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Into the Mist: Exploring Hawaii's Oahu by Helicopter

To say it’s difficult to drag yourself away from the infinity pool at Hawaii's Sheraton Waikiki is more than just hyperbole. The fault lies with their floating beanbags. Deeply comfortable, they swallow you whole. Luckily, before turning lobster, I manage to execute a semi-elegant dismount by employing the gently undulating steps into the water.

After a morning of care-free floating and watching the nearby surfers catch waves, it’s time to start exploring Honolulu and the rest of Oahu...

The island’s densely tropical vegetation has rendered parts of the island inaccessible by car. Sacred Falls, which I am particularly keen to see, is even closed to hikers. So, with limited time, and in the home of Magnum PI, what better way to figure out the lay of the land than with a doors-free helicopter ride?

Safety checks diligently taken care of, our pilot Raphael first whisks us past Waikiki Beach – I can pick out the aforementioned infinity pool thanks to those bright yellow beanbags – before heading to Diamond Head, which frames the south shore of the island.

Viewed from the ground, the cliffs of this pretty peak reach 231 metres into the sky and stretch out into the sea, but its volcanic characteristics are not immediately apparent. While you can hike to the top, from the air, you really appreciate the sheer scale of Diamond Head’s crater. Its 1,066m circular diameter is truly impressive. The weather affords us great visibility of the cone and of the remains of another volcano nearby, whose collapsed walls now encircle Hanauma Bay. This almost completely protected beach offers easy access to some of the most pristine snorkelling on the island.

We fly past Sandy Beach, which former US President Barack Obama frequented as a youth, and, next up, atop a rocky stretch of coast, we spy Makapu’u Point Lighthouse overlooking Rabbit Island and the Kaohikaipu State Wildlife Sanctuary.

As we continue along the coast, the clouds gathering along the rim of the mountainous interior drift towards us. Flying through the mist and above the lush, forested hills below, our ride becomes truly atmospheric.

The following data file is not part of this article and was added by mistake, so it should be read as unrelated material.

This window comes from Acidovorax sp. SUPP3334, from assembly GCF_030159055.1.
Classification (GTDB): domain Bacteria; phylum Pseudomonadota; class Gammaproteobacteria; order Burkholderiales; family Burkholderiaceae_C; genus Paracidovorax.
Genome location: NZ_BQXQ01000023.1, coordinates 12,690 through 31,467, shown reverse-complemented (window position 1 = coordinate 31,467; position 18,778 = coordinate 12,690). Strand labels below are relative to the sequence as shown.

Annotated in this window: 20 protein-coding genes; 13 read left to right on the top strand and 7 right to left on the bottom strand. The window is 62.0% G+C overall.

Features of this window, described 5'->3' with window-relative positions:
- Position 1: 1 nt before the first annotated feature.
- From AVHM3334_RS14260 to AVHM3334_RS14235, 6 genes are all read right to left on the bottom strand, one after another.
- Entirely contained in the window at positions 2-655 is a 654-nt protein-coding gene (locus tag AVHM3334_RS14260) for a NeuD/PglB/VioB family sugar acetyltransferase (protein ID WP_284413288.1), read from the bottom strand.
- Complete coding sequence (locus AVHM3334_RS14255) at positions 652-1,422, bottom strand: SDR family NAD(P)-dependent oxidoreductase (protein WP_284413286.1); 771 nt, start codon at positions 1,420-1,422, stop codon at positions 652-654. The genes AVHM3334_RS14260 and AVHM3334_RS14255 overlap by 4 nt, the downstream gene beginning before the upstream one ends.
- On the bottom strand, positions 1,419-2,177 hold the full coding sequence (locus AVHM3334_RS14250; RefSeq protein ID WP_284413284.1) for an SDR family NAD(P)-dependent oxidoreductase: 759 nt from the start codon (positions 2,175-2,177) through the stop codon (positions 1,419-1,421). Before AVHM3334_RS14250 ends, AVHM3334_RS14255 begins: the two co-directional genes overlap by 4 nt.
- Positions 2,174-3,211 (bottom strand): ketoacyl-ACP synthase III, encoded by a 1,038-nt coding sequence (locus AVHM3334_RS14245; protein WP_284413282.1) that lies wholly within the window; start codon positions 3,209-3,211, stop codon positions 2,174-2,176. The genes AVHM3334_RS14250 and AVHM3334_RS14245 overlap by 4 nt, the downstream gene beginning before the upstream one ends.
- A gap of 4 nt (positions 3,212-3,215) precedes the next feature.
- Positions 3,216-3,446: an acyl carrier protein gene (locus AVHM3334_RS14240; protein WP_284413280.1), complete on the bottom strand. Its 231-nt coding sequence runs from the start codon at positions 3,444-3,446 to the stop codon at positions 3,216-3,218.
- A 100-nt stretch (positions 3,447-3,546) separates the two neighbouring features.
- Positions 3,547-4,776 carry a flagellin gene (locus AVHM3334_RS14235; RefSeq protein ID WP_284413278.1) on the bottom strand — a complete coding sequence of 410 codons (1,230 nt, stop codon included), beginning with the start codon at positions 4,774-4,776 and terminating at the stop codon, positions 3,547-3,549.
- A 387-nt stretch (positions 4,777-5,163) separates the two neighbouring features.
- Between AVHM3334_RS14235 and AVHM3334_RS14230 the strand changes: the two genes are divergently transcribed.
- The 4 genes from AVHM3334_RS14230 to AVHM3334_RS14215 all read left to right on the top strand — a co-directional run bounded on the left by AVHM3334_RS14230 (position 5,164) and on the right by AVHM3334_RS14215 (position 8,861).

Turning away from the coast, without ever really losing sight of the water, Raphael prepares for the trickiest part of the flight: the Sacred Falls fly-by. We drive deeper into one of the island’s steep gorges, and I catch my breath. As we round one of the sheer walls, the torrent of the slim falls comes into view, plunging into the invisible below. Raphael gets us really close, as near as is safe, before turning away from the cliff face and circling back again to afford us one last view.

We push on to a valley that Raphael tells us was made famous by the first Jurassic Park movie. Somewhat irrationally, I feel slightly exposed in the open cabin at the alarming thought of a flock of pterodactyl emerging from the mist alongside us. It turns out that Honolulu is the Pacific’s answer to Hollywood and has been since the 1950s. Along with the blockbusting dinosaur franchise, Godzilla and Kong: Skull Island, not to mention the enigmatic television show Lost, have all been filmed here.

As quickly as it retreated, the sun returns in time to cast a golden light across the vast crop fields of Dole, the fruit producer, as they pass beneath us on our way to Pearl Harbor. A monument to the fallen sailors killed in the infamous attack sits poignantly astride one of the sunken vessels, and from the cockpit you can see the full length of the submerged remains. Heading back to the airport, this is one place in particular we vow to return to when we’re back on solid ground...

Chat to one of our Travel Experts about adding a helicopter tour to our tailor-made Hawaii Holidays.

Written by Phil Murray

With parents in the travel industry, I was pretty much born with one of those take-off sweets in my mouth. I’m very fortunate to be close to clocking up my 50th country - not that I’ll slow down after that. No matter how many places I visit, I don’t think the excitement that comes with boarding a plane will ever wear off. Flying, for me, is one of the most extraordinary things we get to do as human beings and I’ll always be first in line for that window seat!

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